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iTerm gets attention

Tayo Johnson, a student in the Integrated Term, "Fate of the Earth 101," with other Augsburg students at the State Capitol, during the 350 Day of Action.
Tayo Johnson, a student in the Integrated Term, “Fate of the Earth 101,” with other Augsburg students at the State Capitol, during the 350 Day of Action.

What happens when you combine 50 first-year students, five professors, a gigantic problem, and no traditional grades? In the case of Augsburg’s Integrated Term, you get a pretty interesting story.

Here’s a quick primer on the iTerm.

For the students in the iTerm and the five faculty members teaching it—Phil Adamo, Lars Christiansen, Robert Cowgill, Lori Brandt Hale and Colin Irvine—this is their entire load of courses for the semester. The focus of the iTerm is on the Fate of the Earth: Food, Fuel and Consumption.

Students who complete the term will receive credit for either English 101 or English 111 (writing), Religion 100 (Christian Vocation and the Search for Meaning I), History 101 (Western Civilization), Sociology 121 (Intro to Human Society) and AugSem. They will also complete their Engaging Minneapolis requirement.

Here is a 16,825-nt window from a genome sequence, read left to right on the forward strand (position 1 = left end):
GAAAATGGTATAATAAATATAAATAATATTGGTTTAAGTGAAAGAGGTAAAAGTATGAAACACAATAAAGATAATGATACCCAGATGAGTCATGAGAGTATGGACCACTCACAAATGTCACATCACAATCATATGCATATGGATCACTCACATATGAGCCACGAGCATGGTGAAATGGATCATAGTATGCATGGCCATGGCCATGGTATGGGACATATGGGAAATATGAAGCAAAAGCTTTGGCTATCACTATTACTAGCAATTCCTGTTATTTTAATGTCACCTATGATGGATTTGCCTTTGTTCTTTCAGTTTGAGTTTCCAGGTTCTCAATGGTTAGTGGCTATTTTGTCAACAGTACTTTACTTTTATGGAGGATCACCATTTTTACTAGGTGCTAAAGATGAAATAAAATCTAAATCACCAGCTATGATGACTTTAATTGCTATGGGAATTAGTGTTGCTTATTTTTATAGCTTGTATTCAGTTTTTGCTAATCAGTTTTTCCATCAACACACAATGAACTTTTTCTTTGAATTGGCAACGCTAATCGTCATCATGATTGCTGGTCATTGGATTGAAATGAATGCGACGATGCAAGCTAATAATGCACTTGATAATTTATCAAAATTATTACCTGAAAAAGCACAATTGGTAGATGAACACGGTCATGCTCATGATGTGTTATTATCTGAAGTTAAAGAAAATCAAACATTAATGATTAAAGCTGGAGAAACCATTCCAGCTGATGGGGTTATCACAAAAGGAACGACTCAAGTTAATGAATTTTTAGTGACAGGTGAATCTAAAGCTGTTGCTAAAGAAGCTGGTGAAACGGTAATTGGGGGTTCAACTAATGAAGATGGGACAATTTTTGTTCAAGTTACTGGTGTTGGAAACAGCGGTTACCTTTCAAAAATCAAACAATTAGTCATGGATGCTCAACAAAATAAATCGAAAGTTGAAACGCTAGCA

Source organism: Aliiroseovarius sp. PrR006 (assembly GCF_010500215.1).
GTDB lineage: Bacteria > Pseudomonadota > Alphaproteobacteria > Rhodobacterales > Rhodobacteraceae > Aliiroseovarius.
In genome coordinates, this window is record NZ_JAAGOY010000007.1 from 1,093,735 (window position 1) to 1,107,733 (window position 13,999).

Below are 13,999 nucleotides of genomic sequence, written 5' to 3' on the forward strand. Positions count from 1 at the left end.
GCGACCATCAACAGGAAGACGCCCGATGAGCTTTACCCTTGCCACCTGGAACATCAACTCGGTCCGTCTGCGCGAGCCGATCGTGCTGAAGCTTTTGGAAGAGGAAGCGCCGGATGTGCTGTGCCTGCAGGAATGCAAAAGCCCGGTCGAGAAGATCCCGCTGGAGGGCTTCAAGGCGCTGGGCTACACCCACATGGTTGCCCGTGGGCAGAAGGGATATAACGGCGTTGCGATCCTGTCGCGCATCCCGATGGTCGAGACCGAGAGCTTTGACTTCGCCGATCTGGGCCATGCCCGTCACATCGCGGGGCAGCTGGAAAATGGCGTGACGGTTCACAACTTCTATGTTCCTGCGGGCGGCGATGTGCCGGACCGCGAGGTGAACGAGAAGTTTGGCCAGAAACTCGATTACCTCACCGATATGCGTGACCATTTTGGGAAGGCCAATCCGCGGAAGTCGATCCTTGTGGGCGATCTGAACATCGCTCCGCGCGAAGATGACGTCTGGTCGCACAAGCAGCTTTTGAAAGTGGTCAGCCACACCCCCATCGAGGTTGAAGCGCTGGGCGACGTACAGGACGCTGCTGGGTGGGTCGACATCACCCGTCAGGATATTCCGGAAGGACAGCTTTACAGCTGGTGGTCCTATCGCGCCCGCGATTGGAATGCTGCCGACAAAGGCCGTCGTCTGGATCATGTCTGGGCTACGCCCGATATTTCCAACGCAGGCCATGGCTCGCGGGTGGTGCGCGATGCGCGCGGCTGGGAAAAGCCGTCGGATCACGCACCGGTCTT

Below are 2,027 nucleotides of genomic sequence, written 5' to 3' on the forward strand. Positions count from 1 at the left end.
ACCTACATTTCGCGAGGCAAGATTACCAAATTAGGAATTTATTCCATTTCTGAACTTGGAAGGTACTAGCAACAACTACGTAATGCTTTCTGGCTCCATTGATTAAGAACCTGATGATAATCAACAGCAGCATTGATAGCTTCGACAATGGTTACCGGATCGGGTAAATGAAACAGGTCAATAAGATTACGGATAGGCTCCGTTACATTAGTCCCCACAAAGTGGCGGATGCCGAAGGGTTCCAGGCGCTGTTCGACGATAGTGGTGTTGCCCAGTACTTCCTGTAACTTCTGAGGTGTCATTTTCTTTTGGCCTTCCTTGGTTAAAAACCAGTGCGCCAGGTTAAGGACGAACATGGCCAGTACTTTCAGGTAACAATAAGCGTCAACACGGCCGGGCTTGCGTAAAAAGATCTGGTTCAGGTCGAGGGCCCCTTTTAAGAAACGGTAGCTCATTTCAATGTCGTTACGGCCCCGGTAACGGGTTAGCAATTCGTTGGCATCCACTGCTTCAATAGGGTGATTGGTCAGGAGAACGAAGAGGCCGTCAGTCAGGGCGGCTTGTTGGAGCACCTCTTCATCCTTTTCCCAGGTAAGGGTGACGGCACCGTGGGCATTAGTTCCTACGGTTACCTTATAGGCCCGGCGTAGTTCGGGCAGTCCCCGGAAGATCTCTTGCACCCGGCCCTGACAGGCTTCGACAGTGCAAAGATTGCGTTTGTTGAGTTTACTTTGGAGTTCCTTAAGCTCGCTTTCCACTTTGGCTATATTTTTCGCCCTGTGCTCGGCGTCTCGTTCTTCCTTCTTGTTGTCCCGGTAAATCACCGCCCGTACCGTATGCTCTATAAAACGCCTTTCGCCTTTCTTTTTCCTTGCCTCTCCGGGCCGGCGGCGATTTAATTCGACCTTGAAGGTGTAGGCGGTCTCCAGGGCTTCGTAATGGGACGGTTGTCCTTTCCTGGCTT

What the students won’t receive, however, is a traditional letter grade for the term. Instead, they will receive written evaluations from each of the faculty members teaching the class.

One of the goals is to get students out of the routine of simply working for a grade. Many students learn how to get a good grade rather than learning how to learn. The hope is that this term changes some of that.

“The hope is that students will develop a different attitude toward learning, and even some ability to evaluate their own work,” Adamo said. “Hopefully they get to a point where they say, ‘Wow, I get it.’ And then going into the second semester, they don’t retract back like a big rubber band. When you say no grades, students’ eyes light up. But no grades does not mean no evaluation.”

Because of the unique nature of the program, a reporter from the Minneapolis Star Tribune visited the Augsburg campus and the class several times this month. On Saturday, the story, entitled, “Learning for the sake of learning,” was published.

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